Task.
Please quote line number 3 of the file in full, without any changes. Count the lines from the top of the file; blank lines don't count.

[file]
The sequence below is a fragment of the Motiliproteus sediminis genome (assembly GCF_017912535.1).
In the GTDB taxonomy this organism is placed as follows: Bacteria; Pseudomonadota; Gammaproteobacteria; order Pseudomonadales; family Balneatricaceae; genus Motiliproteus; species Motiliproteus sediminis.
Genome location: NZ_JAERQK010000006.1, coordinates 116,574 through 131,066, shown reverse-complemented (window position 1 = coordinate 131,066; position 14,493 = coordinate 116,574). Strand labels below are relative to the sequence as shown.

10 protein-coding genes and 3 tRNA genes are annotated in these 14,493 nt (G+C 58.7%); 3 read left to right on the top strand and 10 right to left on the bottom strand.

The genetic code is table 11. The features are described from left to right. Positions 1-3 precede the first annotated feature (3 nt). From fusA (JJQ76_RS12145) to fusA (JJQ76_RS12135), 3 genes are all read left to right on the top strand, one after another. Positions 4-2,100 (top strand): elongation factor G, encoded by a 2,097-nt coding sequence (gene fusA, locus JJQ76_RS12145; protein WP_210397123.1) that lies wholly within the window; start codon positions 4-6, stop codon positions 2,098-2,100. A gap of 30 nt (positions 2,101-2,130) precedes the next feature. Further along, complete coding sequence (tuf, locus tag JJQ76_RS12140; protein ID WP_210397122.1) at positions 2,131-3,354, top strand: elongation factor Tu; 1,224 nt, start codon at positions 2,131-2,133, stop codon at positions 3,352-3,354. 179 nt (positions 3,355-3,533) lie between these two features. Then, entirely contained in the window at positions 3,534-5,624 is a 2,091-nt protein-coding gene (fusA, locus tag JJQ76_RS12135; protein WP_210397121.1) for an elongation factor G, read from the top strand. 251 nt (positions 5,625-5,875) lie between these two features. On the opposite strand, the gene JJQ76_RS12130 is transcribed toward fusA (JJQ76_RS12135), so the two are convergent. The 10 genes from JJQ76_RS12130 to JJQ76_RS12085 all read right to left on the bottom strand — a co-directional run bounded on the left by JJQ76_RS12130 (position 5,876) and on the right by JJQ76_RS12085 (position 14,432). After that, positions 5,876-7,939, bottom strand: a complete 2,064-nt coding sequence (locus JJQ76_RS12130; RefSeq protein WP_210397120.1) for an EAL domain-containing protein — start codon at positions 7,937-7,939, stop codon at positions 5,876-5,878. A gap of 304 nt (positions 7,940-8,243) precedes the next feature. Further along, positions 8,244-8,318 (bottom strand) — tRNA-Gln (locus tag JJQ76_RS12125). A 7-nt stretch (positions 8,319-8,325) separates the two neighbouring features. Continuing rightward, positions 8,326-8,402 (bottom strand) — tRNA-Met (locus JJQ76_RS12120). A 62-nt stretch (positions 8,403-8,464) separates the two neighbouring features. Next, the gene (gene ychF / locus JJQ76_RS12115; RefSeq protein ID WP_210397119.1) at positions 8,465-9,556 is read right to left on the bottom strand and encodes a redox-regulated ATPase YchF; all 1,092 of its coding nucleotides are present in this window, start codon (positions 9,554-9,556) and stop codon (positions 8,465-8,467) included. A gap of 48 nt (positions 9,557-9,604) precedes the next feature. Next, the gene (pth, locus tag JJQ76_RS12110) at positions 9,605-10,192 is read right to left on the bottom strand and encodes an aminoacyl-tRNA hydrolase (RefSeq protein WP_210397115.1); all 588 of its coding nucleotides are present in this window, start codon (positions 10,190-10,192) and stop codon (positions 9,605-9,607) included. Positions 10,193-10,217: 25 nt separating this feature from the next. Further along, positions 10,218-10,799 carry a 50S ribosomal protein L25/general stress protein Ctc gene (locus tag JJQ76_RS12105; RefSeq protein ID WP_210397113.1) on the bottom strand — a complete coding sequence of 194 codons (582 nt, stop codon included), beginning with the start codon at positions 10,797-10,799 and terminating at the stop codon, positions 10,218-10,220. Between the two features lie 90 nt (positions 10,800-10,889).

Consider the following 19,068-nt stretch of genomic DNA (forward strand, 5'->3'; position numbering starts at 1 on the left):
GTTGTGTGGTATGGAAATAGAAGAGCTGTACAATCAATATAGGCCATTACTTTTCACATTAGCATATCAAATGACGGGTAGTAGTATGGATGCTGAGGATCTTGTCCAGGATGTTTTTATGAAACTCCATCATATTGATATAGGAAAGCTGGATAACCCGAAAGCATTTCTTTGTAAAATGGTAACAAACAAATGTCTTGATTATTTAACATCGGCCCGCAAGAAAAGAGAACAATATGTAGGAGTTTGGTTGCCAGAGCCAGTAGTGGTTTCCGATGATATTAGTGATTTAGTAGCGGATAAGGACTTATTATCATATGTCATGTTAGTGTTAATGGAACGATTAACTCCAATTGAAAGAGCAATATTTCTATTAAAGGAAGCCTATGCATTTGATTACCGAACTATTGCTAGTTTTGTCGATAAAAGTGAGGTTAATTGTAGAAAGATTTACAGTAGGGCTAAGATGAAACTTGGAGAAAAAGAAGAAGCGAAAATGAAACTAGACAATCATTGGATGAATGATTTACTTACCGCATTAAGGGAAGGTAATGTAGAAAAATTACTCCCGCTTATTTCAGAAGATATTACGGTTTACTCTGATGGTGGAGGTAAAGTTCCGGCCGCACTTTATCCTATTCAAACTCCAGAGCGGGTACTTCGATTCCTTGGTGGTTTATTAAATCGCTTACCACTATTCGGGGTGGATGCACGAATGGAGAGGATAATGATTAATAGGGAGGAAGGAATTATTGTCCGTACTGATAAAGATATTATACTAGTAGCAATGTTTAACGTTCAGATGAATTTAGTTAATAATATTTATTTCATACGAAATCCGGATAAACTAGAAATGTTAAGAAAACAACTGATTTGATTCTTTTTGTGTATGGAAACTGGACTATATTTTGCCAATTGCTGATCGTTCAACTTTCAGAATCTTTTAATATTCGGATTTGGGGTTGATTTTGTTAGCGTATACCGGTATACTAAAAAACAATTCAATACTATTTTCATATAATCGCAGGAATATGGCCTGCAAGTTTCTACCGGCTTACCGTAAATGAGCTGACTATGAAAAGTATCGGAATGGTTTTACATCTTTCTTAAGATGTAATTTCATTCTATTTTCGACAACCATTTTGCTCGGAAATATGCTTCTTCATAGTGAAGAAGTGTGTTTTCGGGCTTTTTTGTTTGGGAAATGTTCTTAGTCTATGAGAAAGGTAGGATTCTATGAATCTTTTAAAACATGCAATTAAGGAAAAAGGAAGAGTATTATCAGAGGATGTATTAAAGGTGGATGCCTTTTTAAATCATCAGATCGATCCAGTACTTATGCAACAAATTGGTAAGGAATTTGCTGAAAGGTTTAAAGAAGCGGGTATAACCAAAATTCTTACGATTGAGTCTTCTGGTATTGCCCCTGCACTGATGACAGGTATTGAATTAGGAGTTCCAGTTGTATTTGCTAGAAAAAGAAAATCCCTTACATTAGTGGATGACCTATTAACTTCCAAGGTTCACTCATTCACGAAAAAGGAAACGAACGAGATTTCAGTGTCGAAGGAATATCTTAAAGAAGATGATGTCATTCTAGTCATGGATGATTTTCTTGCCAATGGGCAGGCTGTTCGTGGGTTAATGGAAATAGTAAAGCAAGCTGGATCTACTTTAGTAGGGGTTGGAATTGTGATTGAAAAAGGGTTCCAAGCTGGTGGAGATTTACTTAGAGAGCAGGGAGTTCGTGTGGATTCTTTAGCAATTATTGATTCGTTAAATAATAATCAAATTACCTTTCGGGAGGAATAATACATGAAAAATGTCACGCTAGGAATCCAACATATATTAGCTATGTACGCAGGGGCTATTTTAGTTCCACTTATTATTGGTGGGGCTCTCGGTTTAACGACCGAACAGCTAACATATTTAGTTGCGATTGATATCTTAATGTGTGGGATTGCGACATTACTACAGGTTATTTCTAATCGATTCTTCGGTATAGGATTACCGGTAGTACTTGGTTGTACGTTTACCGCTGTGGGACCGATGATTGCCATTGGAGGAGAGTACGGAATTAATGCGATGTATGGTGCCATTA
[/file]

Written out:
Genome location: NZ_JAERQK010000006.1, coordinates 116,574 through 131,066, shown reverse-complemented (window position 1 = coordinate 131,066; position 14,493 = coordinate 116,574). Strand labels below are relative to the sequence as shown.